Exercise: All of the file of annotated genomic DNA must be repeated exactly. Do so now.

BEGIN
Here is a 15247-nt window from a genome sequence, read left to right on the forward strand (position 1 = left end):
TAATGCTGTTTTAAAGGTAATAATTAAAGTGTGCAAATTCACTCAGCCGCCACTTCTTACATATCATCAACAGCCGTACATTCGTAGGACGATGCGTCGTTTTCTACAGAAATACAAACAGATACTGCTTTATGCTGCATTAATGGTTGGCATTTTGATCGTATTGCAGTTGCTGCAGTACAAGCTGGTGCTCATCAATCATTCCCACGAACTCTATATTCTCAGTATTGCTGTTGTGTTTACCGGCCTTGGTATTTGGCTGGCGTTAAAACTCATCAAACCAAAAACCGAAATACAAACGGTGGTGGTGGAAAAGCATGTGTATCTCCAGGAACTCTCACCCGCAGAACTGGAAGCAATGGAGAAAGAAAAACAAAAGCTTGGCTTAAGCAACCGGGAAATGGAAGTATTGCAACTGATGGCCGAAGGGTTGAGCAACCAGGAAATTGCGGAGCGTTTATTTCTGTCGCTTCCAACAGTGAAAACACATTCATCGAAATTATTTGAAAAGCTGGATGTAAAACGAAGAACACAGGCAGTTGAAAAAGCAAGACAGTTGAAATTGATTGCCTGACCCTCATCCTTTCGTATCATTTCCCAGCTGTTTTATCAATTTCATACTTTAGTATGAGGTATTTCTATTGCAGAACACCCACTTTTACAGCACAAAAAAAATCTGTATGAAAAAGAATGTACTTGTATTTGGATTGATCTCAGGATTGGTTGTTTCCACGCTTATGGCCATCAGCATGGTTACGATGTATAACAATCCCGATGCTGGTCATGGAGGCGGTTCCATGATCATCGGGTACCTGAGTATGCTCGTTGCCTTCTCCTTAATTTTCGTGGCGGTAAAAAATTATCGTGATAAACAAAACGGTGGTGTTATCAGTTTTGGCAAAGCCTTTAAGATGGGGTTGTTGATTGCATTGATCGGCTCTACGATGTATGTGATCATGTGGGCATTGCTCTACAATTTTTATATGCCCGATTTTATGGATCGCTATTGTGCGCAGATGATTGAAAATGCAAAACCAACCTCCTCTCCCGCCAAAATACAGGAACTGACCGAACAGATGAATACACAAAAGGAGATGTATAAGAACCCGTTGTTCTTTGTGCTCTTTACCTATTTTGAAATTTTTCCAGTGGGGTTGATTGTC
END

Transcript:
Here is a 15247-nt window from a genome sequence, read left to right on the forward strand (position 1 = left end):
TAATGCTGTTTTAAAGGTAATAATTAAAGTGTGCAAATTCACTCAGCCGCCACTTCTTACATATCATCAACAGCCGTACATTCGTAGGACGATGCGTCGTTTTCTACAGAAATACAAACAGATACTGCTTTATGCTGCATTAATGGTTGGCATTTTGATCGTATTGCAGTTGCTGCAGTACAAGCTGGTGCTCATCAATCATTCCCACGAACTCTATATTCTCAGTATTGCTGTTGTGTTTACCGGCCTTGGTATTTGGCTGGCGTTAAAACTCATCAAACCAAAAACCGAAATACAAACGGTGGTGGTGGAAAAGCATGTGTATCTCCAGGAACTCTCACCCGCAGAACTGGAAGCAATGGAGAAAGAAAAACAAAAGCTTGGCTTAAGCAACCGGGAAATGGAAGTATTGCAACTGATGGCCGAAGGGTTGAGCAACCAGGAAATTGCGGAGCGTTTATTTCTGTCGCTTCCAACAGTGAAAACACATTCATCGAAATTATTTGAAAAGCTGGATGTAAAACGAAGAACACAGGCAGTTGAAAAAGCAAGACAGTTGAAATTGATTGCCTGACCCTCATCCTTTCGTATCATTTCCCAGCTGTTTTATCAATTTCATACTTTAGTATGAGGTATTTCTATTGCAGAACACCCACTTTTACAGCACAAAAAAAATCTGTATGAAAAAGAATGTACTTGTATTTGGATTGATCTCAGGATTGGTTGTTTCCACGCTTATGGCCATCAGCATGGTTACGATGTATAACAATCCCGATGCTGGTCATGGAGGCGGTTCCATGATCATCGGGTACCTGAGTATGCTCGTTGCCTTCTCCTTAATTTTCGTGGCGGTAAAAAATTATCGTGATAAACAAAACGGTGGTGTTATCAGTTTTGGCAAAGCCTTTAAGATGGGGTTGTTGATTGCATTGATCGGCTCTACGATGTATGTGATCATGTGGGCATTGCTCTACAATTTTTATATGCCCGATTTTATGGATCGCTATTGTGCGCAGATGATTGAAAATGCAAAACCAACCTCCTCTCCCGCCAAAATACAGGAACTGACCGAACAGATGAATACACAAAAGGAGATGTATAAGAACCCGTTGTTCTTTGTGCTCTTTACCTATTTTGAAATTTTTCCAGTGGGGTTGATTGTC